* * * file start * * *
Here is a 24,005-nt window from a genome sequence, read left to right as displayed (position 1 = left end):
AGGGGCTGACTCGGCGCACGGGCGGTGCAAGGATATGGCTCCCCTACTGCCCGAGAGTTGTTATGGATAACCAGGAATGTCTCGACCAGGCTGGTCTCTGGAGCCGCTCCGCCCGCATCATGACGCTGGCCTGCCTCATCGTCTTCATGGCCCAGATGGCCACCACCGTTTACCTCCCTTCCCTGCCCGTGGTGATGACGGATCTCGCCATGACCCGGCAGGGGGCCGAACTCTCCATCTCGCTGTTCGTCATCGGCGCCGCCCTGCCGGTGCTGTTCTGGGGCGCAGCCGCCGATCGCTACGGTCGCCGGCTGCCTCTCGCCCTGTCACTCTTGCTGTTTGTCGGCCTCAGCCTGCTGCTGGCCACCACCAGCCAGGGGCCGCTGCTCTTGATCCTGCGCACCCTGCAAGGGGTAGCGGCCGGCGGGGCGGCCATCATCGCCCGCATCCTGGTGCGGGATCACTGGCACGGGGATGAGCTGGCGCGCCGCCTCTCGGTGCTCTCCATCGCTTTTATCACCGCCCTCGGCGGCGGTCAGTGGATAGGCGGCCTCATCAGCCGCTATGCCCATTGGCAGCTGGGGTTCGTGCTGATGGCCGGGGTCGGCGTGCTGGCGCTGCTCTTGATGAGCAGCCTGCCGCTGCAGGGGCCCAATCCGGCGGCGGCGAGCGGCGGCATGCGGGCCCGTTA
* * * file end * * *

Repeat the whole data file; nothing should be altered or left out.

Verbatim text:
Here is a 24,005-nt window from a genome sequence, read left to right as displayed (position 1 = left end):
AGGGGCTGACTCGGCGCACGGGCGGTGCAAGGATATGGCTCCCCTACTGCCCGAGAGTTGTTATGGATAACCAGGAATGTCTCGACCAGGCTGGTCTCTGGAGCCGCTCCGCCCGCATCATGACGCTGGCCTGCCTCATCGTCTTCATGGCCCAGATGGCCACCACCGTTTACCTCCCTTCCCTGCCCGTGGTGATGACGGATCTCGCCATGACCCGGCAGGGGGCCGAACTCTCCATCTCGCTGTTCGTCATCGGCGCCGCCCTGCCGGTGCTGTTCTGGGGCGCAGCCGCCGATCGCTACGGTCGCCGGCTGCCTCTCGCCCTGTCACTCTTGCTGTTTGTCGGCCTCAGCCTGCTGCTGGCCACCACCAGCCAGGGGCCGCTGCTCTTGATCCTGCGCACCCTGCAAGGGGTAGCGGCCGGCGGGGCGGCCATCATCGCCCGCATCCTGGTGCGGGATCACTGGCACGGGGATGAGCTGGCGCGCCGCCTCTCGGTGCTCTCCATCGCTTTTATCACCGCCCTCGGCGGCGGTCAGTGGATAGGCGGCCTCATCAGCCGCTATGCCCATTGGCAGCTGGGGTTCGTGCTGATGGCCGGGGTCGGCGTGCTGGCGCTGCTCTTGATGAGCAGCCTGCCGCTGCAGGGGCCCAATCCGGCGGCGGCGAGCGGCGGCATGCGGGCCCGTTA